In human children, research has indicated that orphans have a hard time bouncing back quickly from an emotional setback. This study points to the same patterns in young bonobos.
Bonobos, which along with chimpanzees are humans' closest living relatives, can be quick with a sympathetic hug and quick to recover from their own stressful events. And they have their mothers to thank for it.
That's the upshot of a new study of behavior among bonobos – primates that researchers have found to host remarkably humanlike abilities to empathize or to forgo aggression for cooperation in a society that gives females higher status than males.
In the past, studies of empathy and an ability to console others among bonobos have focused on who is giving and receiving comfort and under what circumstances, explains Frans de Waal, who heads the Living Links program at Emory University's Yerkes Primate National Research Center in Atlanta. The studies also have looked for parallels between bonobos and young children on these points.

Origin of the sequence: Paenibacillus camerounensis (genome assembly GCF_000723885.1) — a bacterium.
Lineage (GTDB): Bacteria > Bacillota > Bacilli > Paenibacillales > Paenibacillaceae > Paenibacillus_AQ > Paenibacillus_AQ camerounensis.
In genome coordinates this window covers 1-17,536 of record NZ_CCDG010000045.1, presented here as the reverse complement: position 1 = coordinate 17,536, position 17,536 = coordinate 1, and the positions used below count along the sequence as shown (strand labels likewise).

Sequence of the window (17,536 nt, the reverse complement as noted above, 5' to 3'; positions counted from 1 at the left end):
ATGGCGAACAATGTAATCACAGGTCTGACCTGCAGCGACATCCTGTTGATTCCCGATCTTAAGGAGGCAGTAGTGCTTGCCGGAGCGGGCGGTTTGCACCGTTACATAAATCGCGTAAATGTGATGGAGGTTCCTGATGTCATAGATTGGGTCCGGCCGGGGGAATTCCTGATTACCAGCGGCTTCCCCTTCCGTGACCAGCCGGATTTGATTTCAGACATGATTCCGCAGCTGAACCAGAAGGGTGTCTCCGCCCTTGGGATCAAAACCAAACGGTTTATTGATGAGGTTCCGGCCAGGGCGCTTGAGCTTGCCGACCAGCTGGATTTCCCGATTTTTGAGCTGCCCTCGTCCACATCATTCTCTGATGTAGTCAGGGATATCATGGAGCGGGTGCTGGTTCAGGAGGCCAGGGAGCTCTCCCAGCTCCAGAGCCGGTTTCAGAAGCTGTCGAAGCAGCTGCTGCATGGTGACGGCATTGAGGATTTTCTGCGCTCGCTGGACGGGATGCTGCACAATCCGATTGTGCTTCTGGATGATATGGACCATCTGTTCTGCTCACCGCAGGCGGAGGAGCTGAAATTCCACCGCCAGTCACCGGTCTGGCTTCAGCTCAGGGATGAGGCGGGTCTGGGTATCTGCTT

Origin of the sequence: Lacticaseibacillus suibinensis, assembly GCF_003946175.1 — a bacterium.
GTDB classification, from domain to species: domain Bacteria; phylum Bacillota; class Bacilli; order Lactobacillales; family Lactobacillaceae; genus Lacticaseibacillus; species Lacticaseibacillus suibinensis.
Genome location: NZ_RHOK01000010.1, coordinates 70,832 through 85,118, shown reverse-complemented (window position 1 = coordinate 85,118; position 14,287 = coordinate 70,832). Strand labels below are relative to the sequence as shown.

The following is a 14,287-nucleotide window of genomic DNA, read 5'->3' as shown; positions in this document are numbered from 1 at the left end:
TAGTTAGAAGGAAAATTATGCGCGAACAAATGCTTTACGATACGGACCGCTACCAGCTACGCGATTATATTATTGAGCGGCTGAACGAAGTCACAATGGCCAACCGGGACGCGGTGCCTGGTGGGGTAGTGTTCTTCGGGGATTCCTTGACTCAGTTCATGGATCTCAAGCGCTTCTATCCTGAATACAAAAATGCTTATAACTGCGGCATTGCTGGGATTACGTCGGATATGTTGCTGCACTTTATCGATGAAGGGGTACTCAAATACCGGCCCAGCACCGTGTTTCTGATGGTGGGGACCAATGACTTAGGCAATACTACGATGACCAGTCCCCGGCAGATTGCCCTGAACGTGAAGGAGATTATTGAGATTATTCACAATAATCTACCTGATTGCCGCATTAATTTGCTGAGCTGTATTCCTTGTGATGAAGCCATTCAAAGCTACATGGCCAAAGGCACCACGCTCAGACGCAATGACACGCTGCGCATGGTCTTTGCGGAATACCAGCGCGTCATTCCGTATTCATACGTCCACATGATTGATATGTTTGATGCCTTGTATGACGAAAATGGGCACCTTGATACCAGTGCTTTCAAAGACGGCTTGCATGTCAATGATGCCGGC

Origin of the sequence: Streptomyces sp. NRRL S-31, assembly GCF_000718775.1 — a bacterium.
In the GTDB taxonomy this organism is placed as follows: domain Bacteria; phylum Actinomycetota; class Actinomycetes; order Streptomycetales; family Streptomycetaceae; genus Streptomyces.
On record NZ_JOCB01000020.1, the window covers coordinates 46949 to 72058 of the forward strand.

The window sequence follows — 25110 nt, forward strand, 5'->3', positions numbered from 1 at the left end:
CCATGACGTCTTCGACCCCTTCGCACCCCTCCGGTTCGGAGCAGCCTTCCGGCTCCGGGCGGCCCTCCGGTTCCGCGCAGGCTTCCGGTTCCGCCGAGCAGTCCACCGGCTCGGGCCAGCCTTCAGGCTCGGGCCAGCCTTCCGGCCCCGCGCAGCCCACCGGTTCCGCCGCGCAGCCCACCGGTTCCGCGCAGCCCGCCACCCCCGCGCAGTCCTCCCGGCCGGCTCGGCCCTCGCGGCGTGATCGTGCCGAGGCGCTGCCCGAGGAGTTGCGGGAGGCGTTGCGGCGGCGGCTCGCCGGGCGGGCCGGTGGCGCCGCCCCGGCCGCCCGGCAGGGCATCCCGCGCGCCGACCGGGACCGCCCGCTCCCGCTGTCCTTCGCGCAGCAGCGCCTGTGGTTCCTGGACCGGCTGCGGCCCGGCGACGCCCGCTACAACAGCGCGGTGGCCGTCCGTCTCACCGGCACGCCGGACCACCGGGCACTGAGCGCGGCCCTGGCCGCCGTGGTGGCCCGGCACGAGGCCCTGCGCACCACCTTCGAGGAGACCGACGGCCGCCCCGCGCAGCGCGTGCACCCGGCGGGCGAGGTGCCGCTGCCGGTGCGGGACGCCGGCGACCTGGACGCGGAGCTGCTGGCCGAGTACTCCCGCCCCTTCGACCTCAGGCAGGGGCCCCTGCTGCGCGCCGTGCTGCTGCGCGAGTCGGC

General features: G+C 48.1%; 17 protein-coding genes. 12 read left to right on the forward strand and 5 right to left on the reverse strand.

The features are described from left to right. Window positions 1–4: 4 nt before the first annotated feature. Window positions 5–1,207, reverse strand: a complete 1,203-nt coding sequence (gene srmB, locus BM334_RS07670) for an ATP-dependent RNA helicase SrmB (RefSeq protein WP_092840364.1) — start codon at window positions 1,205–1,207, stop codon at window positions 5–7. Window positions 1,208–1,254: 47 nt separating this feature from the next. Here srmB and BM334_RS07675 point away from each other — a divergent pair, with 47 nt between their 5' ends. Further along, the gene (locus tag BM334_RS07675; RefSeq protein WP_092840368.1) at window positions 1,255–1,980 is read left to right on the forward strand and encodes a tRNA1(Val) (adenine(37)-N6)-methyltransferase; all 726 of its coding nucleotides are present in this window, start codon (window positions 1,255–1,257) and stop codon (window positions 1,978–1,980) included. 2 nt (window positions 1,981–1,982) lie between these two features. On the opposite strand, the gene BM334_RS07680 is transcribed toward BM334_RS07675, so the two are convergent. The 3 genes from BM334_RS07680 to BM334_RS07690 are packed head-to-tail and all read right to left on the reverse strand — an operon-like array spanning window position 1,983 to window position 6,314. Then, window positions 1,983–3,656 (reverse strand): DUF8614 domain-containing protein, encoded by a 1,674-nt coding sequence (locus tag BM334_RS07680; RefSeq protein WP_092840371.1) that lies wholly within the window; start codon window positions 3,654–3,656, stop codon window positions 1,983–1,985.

But researchers had yet to explore the emotional traits among individual bonobos that are needed to develop empathy, explains Dr. de Waal, who was one of two Emory researchers conducting the study.
In human children, studies have indicated that orphans have a hard time keeping their emotions in check or bouncing back quickly from an emotional setback, compared with children raised by at least a mother, if not both parents. This study points to the same patterns in young bonobos.